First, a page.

The last marketing minute left us with identifying the features and benefits of your product/service and left us with the question of, “What kind of people are looking for these features in a skin-care product?”

In using the skin care product example, this is what we came up with:

Feature #1: Organic ingredients
Benefit #1: Won’t irritate skin or cause toxicity

Feature #2: Moisturizing properties
Benefit #2: Keeps skin looking young and fresh

Feature #3: Contains no chemicals
Benefit #3: Won’t harm the environment

These products will probably appeal to health-conscious people who care about what they put on (and in) their bodies who want to maintain a youthful appearance. These products will probably also appeal to people with sensitive skin and to people who want to leave a lighter “footprint” on the planet.

What else might you be able to tell about these prospective customers?

Think about the demographics of this group:

· How old are they?

· How much do they earn?

· Are they predominantly male or female?

· Are they married or single?

· What ethnic background do they come from?

· Where do they live?

Using our skin-care example, we can probably guess that women over the age of 30 are more likely to have sensitive skin or invest in organic skin-care products. And since organic products are more expensive and cost more to produce, women with higher income brackets who also care about the environment will probably make up the largest part of your market.

So the target market for organic skin-care products might be something like this:

“Health- and environment-conscious women aged 30+ with annual incomes of $50,000 to $100,000.”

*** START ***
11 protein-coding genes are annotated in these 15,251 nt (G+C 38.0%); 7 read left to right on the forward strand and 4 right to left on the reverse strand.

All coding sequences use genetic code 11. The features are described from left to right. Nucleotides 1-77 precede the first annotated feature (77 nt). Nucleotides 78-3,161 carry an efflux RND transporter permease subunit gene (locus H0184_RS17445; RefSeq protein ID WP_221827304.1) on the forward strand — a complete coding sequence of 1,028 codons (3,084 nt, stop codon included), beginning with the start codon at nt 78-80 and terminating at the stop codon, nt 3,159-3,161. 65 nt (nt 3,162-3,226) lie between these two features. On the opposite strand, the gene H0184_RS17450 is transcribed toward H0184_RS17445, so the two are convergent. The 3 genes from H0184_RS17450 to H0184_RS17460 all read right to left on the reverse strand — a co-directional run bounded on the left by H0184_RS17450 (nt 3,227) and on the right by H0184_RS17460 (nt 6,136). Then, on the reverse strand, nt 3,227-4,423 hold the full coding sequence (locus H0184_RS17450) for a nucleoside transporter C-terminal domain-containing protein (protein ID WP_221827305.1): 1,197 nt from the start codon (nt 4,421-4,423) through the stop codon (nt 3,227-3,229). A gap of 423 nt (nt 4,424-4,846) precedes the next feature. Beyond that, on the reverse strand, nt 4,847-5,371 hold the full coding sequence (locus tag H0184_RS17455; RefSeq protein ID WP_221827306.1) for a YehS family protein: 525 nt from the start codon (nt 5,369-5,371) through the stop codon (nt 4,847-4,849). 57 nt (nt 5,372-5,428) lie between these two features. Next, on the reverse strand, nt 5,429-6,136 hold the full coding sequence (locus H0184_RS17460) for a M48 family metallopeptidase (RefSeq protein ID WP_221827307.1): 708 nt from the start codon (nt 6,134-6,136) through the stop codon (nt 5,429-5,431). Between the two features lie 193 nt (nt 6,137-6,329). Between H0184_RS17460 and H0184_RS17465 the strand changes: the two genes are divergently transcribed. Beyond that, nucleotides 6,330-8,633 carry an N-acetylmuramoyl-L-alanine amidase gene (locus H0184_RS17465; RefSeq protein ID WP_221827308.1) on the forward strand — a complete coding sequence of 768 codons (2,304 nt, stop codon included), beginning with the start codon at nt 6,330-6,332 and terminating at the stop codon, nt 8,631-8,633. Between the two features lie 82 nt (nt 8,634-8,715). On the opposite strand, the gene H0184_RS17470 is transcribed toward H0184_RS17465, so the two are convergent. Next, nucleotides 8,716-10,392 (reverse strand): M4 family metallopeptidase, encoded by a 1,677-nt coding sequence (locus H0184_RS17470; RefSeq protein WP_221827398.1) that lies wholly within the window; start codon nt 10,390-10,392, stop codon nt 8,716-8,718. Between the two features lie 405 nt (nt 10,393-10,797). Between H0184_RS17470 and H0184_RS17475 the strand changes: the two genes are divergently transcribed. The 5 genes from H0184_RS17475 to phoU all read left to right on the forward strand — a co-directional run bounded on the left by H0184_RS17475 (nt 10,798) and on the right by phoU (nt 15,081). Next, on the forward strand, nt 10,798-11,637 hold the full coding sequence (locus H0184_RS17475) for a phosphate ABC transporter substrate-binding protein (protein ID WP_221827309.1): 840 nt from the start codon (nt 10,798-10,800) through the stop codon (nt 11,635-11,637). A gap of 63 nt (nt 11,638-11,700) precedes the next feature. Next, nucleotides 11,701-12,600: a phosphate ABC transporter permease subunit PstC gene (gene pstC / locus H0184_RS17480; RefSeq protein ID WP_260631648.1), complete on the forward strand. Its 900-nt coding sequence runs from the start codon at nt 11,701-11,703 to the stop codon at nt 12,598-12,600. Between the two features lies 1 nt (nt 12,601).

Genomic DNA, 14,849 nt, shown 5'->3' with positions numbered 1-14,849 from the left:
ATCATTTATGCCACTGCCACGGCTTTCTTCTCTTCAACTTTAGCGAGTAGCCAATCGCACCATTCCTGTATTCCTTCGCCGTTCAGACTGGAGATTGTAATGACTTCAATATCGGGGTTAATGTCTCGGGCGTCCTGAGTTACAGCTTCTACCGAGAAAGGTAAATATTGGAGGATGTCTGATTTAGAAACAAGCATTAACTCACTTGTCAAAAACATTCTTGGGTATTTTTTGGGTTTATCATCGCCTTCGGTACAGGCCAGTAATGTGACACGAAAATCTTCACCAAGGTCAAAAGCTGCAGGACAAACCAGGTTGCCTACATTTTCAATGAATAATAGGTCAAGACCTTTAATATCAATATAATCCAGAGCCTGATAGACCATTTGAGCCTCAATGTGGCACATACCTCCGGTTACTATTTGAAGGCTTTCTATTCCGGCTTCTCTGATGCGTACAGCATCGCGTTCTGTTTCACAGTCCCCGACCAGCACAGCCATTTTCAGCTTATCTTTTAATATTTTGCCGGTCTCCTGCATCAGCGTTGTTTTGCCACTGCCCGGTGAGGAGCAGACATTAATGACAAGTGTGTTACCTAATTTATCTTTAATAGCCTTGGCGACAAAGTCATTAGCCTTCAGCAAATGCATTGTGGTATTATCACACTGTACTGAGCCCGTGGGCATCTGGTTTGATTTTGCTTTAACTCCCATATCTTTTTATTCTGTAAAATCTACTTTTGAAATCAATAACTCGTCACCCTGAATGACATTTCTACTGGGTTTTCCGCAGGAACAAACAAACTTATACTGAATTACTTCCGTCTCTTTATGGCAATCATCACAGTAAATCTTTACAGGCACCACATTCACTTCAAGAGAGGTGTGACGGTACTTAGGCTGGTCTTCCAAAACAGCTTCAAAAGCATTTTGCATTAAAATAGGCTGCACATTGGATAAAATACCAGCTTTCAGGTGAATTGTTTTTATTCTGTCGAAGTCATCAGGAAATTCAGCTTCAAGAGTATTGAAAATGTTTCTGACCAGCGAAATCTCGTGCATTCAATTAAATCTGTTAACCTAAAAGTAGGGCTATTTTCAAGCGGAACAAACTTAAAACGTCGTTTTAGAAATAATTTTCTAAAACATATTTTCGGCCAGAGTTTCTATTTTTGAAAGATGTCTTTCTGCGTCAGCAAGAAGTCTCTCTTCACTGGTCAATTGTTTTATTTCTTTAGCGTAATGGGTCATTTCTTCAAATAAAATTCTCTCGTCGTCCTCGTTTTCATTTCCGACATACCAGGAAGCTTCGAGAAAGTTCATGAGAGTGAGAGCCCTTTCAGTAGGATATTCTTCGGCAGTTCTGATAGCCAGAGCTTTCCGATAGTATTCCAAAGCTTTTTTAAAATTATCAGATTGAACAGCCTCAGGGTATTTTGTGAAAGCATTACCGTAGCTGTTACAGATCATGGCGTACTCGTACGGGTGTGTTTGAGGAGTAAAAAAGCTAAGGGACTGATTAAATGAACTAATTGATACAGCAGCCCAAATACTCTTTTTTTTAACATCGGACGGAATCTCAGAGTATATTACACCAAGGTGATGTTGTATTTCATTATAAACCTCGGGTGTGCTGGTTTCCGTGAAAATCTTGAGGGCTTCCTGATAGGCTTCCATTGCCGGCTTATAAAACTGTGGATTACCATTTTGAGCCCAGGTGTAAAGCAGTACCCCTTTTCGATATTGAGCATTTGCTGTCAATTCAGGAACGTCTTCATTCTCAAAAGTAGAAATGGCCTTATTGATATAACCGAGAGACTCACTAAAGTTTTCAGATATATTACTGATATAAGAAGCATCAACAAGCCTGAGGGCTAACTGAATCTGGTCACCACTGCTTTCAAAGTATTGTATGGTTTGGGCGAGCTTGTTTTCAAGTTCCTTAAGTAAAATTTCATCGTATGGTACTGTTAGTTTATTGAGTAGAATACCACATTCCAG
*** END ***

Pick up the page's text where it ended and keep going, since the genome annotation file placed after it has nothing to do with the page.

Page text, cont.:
You don’t want to base your target market definitions on guesswork, though–so you’ll need to do more research to confirm with some hard numbers. Do not skimp on this step. It could mean the very difference between success and failure.

There is a wealth of free statistical and demographical information available online. There are also a number of websites with links to a wide range of industry statistics. You can also find a variety of references at your local library.

You may find some unexpected information as you start digging. Perhaps certain ethnicities have more sensitive skin. Perhaps you will uncover an untapped market!

Besides the demographics of your market, consider the “psychographics” or personalities of your customers:

· What lifestyle do they lead, and how will your product fit into that lifestyle?

· What are their interests and hobbies?

· What do they value most?

· Where do they “hang out” or how do they search for information?

All of these characteristics will help you develop effective marketing campaigns for the people who want and need your product/service most.

You can also find out more about your target market by examining your current customer base. What do they buy from you? Which products are your best-sellers? (If you’re not sure who is buying your products or why, ask them! Conduct a survey to find out what makes your customers tick.

You can also get a rough idea of your target market by scoping out your competition. What markets are they targeting? Are there some they are overlooking?

As you do your research, you will probably start to notice a few distinct mini-segments within your target market (people with sensitive skin versus people who want to protect the environment, for example). These mini-segments–or “niche markets”–are gold! Niche markets are the easiest groups to market to because you know exactly what they want and why… and you won’t waste your marketing dollars on people who don’t care about what your business offers.

Author: Kathy Jiamboi

Owner of Creativedge Marketing, where growth-oriented dentists find dental practice marketing strategies and advice to take their practice to a new and higher level.

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